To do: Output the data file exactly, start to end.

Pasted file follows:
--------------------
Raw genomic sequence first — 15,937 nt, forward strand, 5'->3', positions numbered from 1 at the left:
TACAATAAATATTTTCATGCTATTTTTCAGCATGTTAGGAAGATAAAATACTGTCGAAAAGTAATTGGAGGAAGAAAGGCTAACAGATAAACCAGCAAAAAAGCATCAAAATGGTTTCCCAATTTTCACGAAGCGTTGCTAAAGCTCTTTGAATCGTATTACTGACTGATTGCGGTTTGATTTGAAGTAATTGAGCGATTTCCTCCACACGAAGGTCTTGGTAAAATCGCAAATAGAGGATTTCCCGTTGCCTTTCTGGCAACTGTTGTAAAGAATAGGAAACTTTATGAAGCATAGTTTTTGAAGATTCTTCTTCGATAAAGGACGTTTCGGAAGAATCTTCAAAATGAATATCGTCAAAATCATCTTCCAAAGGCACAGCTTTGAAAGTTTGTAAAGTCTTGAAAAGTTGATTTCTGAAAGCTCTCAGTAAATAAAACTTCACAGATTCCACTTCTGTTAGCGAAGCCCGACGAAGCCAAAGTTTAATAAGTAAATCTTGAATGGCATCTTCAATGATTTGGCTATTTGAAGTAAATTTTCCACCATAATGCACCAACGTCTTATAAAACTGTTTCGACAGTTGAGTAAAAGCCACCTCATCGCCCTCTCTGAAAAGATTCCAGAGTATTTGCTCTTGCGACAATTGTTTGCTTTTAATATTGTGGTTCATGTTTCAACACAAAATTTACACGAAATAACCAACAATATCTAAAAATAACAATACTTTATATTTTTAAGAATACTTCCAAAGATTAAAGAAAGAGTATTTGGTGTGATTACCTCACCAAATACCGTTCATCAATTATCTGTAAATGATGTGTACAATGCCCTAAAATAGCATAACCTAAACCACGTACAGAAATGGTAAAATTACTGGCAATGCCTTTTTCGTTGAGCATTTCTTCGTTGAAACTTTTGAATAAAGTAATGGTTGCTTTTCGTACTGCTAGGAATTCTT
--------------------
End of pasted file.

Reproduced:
Raw genomic sequence first — 15,937 nt, forward strand, 5'->3', positions numbered from 1 at the left:
TACAATAAATATTTTCATGCTATTTTTCAGCATGTTAGGAAGATAAAATACTGTCGAAAAGTAATTGGAGGAAGAAAGGCTAACAGATAAACCAGCAAAAAAGCATCAAAATGGTTTCCCAATTTTCACGAAGCGTTGCTAAAGCTCTTTGAATCGTATTACTGACTGATTGCGGTTTGATTTGAAGTAATTGAGCGATTTCCTCCACACGAAGGTCTTGGTAAAATCGCAAATAGAGGATTTCCCGTTGCCTTTCTGGCAACTGTTGTAAAGAATAGGAAACTTTATGAAGCATAGTTTTTGAAGATTCTTCTTCGATAAAGGACGTTTCGGAAGAATCTTCAAAATGAATATCGTCAAAATCATCTTCCAAAGGCACAGCTTTGAAAGTTTGTAAAGTCTTGAAAAGTTGATTTCTGAAAGCTCTCAGTAAATAAAACTTCACAGATTCCACTTCTGTTAGCGAAGCCCGACGAAGCCAAAGTTTAATAAGTAAATCTTGAATGGCATCTTCAATGATTTGGCTATTTGAAGTAAATTTTCCACCATAATGCACCAACGTCTTATAAAACTGTTTCGACAGTTGAGTAAAAGCCACCTCATCGCCCTCTCTGAAAAGATTCCAGAGTATTTGCTCTTGCGACAATTGTTTGCTTTTAATATTGTGGTTCATGTTTCAACACAAAATTTACACGAAATAACCAACAATATCTAAAAATAACAATACTTTATATTTTTAAGAATACTTCCAAAGATTAAAGAAAGAGTATTTGGTGTGATTACCTCACCAAATACCGTTCATCAATTATCTGTAAATGATGTGTACAATGCCCTAAAATAGCATAACCTAAACCACGTACAGAAATGGTAAAATTACTGGCAATGCCTTTTTCGTTGAGCATTTCTTCGTTGAAACTTTTGAATAAAGTAATGGTTGCTTTTCGTACTGCTAGGAATTCTT